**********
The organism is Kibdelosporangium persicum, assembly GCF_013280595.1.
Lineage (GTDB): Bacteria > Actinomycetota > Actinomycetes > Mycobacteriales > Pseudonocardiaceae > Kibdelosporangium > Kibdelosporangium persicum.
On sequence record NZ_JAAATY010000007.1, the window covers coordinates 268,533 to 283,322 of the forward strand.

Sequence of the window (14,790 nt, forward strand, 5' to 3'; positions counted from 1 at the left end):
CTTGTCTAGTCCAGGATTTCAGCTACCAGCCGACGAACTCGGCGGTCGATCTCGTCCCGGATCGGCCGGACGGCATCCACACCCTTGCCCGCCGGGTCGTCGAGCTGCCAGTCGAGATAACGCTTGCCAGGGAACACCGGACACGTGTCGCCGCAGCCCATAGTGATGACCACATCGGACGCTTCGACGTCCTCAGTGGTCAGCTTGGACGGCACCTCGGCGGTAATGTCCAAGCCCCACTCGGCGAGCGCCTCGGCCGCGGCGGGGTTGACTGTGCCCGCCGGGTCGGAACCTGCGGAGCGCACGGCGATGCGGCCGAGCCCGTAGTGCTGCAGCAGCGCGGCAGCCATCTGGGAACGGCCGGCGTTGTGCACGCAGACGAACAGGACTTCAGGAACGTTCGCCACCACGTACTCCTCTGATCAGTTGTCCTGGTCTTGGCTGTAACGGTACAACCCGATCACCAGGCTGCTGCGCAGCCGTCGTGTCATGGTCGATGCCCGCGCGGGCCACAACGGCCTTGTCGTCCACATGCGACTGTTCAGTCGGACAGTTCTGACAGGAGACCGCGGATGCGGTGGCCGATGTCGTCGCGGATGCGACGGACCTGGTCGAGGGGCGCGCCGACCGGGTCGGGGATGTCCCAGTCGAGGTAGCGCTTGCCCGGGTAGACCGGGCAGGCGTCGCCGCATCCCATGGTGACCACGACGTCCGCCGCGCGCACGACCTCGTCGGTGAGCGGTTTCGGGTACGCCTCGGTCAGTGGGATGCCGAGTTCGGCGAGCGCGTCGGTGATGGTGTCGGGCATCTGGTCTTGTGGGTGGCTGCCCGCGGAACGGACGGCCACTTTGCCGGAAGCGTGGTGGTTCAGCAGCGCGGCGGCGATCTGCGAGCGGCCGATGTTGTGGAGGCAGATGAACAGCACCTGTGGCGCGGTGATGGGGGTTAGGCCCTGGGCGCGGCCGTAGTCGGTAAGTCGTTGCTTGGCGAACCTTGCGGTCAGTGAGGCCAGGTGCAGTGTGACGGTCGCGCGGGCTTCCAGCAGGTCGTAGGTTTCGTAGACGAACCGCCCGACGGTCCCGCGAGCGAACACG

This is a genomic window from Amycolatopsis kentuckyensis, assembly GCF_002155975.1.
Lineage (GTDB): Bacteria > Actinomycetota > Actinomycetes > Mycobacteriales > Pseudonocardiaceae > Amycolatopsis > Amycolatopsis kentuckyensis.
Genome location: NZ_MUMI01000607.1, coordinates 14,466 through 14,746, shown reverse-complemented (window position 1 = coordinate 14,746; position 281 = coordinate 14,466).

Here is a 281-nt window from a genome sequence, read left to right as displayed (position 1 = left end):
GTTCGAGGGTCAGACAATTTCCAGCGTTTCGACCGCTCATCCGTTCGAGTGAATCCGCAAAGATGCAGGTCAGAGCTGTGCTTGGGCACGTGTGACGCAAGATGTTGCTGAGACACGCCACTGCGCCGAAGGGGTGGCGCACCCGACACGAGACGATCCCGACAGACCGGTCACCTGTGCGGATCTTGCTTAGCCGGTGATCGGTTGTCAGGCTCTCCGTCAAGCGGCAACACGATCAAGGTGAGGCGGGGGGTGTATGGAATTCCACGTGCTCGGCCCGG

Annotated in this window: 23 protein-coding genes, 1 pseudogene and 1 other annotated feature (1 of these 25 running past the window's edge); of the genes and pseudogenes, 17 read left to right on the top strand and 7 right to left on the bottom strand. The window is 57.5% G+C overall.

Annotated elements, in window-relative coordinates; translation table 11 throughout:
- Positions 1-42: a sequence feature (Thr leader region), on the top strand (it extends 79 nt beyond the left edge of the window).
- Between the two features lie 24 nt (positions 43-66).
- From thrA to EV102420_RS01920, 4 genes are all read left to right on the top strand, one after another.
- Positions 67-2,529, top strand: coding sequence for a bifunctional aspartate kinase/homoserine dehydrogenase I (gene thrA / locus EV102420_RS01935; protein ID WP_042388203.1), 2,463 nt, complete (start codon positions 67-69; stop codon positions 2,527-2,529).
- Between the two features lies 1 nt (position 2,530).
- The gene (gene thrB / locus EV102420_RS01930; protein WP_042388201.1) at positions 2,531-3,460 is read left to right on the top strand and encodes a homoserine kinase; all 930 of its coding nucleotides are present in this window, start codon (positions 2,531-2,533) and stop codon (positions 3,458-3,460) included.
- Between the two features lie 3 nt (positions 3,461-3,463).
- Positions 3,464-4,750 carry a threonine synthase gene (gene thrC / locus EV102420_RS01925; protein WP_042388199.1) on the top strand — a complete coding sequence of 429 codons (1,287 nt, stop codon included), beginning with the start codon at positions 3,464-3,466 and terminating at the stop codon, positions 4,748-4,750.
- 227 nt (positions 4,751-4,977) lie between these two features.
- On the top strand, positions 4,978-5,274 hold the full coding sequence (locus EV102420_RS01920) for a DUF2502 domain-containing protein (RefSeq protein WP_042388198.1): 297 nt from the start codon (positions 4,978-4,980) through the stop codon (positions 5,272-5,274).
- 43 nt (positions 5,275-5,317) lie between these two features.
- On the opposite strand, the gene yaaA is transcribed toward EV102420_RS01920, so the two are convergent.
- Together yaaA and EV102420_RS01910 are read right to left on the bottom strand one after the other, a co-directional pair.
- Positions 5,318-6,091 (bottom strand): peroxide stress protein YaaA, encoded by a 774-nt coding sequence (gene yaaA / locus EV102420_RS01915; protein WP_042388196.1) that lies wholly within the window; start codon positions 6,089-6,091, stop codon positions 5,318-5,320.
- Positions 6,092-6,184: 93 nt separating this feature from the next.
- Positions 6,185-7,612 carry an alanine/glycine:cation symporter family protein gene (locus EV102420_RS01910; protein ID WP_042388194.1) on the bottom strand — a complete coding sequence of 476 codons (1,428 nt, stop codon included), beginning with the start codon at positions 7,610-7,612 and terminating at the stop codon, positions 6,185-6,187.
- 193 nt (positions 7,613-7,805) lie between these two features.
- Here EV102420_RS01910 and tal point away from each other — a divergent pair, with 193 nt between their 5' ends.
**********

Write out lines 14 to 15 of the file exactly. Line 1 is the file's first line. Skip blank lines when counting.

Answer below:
- Between the two features lie 24 nt (positions 43-66).
- From thrA to EV102420_RS01920, 4 genes are all read left to right on the top strand, one after another.